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Dark heaving,-boundless, endless, and sublime, -
Of the Invisible, - even from out thy slime
The monsters of the deep are made. Each zone
77. Moderate movement is the usual rate of utterance in ordinary, unimpassioned narration, as in the following ex
18. "Stranger, if thou hast learned a truth which needs
Experience more than reason, that the world
Is full of guilt and misery,—and hast known
To tire thee of it, enter this wild wood,
And view the haunts of Nature."
79. This rate of the voice is exemplified in giving utterance to a moderate degree of joyful and vivid emotions, as in the following extracts:
88. "Now, my co-mates and brothers in exile,
Hath not old custom made this life more sweet
That feelingly persuade me what I am.
Sweet are the uses of adversity,
Which, like the toad, ugly and venomous,
Wears yet a precious jewel in his head
And this our life, exempt from public haunt,
Finds tongues in trees, books in the running brooks,
I would not change it."
81. This rate of the voice is employed in giving utterance to gay, sprightly, humorous, and exhilarating emotions; as in the following examples :
82. "But, O! how altered was its sprightlier tone, When Cheerfulness, a nymph of healthiest hue, Her bow across her shoulder flung,
Her buskins gemmed with morning dew,
Blew an inspiring air, that dale and thicket rung,
83. "Last came Joy's ecstatic trial.
He, with viny crown advancing,
First to the lively pipe his hand addressed;
84. "I come, I come! - ye have called me long ; -
85. "One touch to her hand, and one word in her ear,
When they reached the hall door, and the charger stood near;
So light to the saddle before her he sprung.
'She is won! we are gone, over bank, bush, and scaur;
They'll have fleet steeds that follow,' quoth young Lochinvar."
86. This movement of the voice is the symbol of violent anger, confusion, alarm, fear, hurry, and is generally employed in giving utterance to those incoherent expressions which are thrown out when the mind is in a state of perturbation; as may be exemplified in parts of the following ex
"Next Anger rushed. His eyes, on fire,
In lightnings owned his secret stings;
And swept with hurried hand the strings."
"When, doffed his casque, he felt free air,
'Where's Harry Blount? Fitz-Eustace, where?
Cry, "Marmion, to the rescue !"— Vain!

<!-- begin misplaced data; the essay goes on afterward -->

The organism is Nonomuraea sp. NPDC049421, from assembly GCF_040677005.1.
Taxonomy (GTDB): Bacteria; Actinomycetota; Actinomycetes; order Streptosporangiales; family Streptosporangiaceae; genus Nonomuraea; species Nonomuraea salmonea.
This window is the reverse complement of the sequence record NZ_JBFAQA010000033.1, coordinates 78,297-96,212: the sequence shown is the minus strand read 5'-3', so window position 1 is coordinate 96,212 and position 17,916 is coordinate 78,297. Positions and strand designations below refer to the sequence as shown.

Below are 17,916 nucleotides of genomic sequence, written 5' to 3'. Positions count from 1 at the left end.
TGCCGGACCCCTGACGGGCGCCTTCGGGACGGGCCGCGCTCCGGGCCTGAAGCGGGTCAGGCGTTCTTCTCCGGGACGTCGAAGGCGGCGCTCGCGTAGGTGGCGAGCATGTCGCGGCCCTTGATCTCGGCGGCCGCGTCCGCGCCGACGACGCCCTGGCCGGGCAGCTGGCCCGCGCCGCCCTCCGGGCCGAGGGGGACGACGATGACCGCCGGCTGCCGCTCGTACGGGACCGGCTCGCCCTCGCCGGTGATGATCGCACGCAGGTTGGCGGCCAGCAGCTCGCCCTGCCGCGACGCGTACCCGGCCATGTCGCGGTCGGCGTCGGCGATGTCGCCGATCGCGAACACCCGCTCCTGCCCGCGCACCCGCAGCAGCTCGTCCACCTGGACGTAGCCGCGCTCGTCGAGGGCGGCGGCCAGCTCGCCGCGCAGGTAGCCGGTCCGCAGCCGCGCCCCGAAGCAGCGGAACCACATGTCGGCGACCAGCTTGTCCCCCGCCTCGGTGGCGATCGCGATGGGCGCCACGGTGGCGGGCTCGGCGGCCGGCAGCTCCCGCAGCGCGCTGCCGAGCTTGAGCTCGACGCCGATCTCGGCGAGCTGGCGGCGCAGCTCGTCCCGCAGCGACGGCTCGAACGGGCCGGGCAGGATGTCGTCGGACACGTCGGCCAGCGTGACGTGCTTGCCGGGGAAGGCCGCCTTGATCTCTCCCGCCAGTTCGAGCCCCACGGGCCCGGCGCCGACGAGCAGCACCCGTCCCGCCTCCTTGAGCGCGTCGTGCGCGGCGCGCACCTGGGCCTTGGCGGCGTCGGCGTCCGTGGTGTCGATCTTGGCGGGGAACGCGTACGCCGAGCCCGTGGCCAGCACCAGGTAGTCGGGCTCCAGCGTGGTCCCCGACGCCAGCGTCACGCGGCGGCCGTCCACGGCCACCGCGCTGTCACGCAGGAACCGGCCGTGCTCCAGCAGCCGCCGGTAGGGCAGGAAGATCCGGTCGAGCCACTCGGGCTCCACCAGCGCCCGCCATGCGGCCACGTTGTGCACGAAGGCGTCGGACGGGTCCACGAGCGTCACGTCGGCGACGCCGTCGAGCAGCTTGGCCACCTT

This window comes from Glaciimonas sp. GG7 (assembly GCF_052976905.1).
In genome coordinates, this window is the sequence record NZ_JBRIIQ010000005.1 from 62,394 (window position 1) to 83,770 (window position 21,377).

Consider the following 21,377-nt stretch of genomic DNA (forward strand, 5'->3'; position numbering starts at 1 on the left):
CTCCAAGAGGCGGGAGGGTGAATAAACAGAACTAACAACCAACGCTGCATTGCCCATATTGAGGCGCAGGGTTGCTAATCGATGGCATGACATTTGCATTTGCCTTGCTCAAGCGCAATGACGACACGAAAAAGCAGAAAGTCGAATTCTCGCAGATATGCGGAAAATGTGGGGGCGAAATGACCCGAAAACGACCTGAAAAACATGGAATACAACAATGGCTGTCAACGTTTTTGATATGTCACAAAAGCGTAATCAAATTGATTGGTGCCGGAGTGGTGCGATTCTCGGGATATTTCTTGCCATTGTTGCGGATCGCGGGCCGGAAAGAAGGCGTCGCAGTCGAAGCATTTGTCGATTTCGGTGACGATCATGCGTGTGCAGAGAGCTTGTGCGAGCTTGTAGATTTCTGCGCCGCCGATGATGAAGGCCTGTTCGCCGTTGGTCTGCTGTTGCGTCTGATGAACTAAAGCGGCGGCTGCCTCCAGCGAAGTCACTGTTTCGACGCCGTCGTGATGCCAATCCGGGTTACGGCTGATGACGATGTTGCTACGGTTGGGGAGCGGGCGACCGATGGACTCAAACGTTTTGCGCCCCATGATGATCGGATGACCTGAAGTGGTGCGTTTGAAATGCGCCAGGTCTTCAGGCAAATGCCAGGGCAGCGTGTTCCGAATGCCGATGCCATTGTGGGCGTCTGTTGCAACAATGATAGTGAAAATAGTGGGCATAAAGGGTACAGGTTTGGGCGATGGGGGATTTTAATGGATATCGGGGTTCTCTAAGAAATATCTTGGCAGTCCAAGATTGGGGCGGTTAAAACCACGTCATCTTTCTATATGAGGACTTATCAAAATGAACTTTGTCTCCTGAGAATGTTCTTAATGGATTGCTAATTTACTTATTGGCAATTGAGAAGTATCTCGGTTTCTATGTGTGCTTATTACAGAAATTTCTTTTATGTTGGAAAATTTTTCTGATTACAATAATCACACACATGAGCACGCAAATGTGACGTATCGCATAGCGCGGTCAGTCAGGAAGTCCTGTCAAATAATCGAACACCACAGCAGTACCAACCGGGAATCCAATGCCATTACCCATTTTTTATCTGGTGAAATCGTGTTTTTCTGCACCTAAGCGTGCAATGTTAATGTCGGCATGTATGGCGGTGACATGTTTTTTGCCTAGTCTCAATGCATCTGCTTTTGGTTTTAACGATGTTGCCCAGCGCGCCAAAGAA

Last of my race, on battle plain
That shout shall ne'er be heard again!
Let Stanley charge, with spur of fire,
Must I bid twice? Hence, varlets! fly
89. He woke
to hear his sentry's shriek
6 To arms! They come! The Greek! the Greek
"Back to thy punishment,
False fugitive! and to thy speed add wings;
Thy lingerings, or, with one stroke of this dart,
91. "This day's the birth of sorrows! This hour's work
PLAINTIVENESS OF SPEECH, OR THE SEMI TONIC MOVEMENT.
92. In ascending the musical scale, if the tone of the voice, in moving from the seventh space to the eighth, be compared with the utterance of a plaintive sentiment, their identity will be perceived. The interval from the seventh to
the eighth is a semitone.
93. Every one knows a plaintive utterance, and the pupil may at any time discriminate a semitone, and hit its interval by affecting a plaintive expression.
94. Subjects of pathos and tenderness, uttered on any pitch, high or low, are capable of being sounded with this
marked plaintiveness of character. Let the pupil devote much time to this subject. He must acquire the power of transferring its plaintiveness to any interval, in order to give a just coloring to expressions which call for its use.
95. This movement of the voice is a very frequent element in expression, and performs high offices in speech. It is used in expressions of grief, pity, and supplication. It is the natural and unstudied language of sorrow, contrition, condolence, commiseration, tenderness, compassion, mercy, fondness, vexation, chagrin, impatience, fatigue, pain, with all the shades of difference that may exist between them. It is appropriate in the treatment of all subjects which appeal to human sympathy.
96. When the semitone is united with quantity and tremor, the force of the expression is greatly increased. The tremulous semitonic movement may be used on a single word, the more emphatically to mark its plaintiveness of character; or it may be used in continuation through a whole sentence, when the speaker, in the ardor of distressful and tender supplication, would give utterance to the intensity of his feelings.
Examples in Plaintive Utterance.
97. "My mother! when I heard that thou wast dead,
And, turning from my nursery window, drew
A long, long sigh, and wept a last adieu.
But was it such? It was.- Where thou art gone,
98. "Would I had never trod this English earth,
Ye have angels' faces, but Heaven knows your hearts: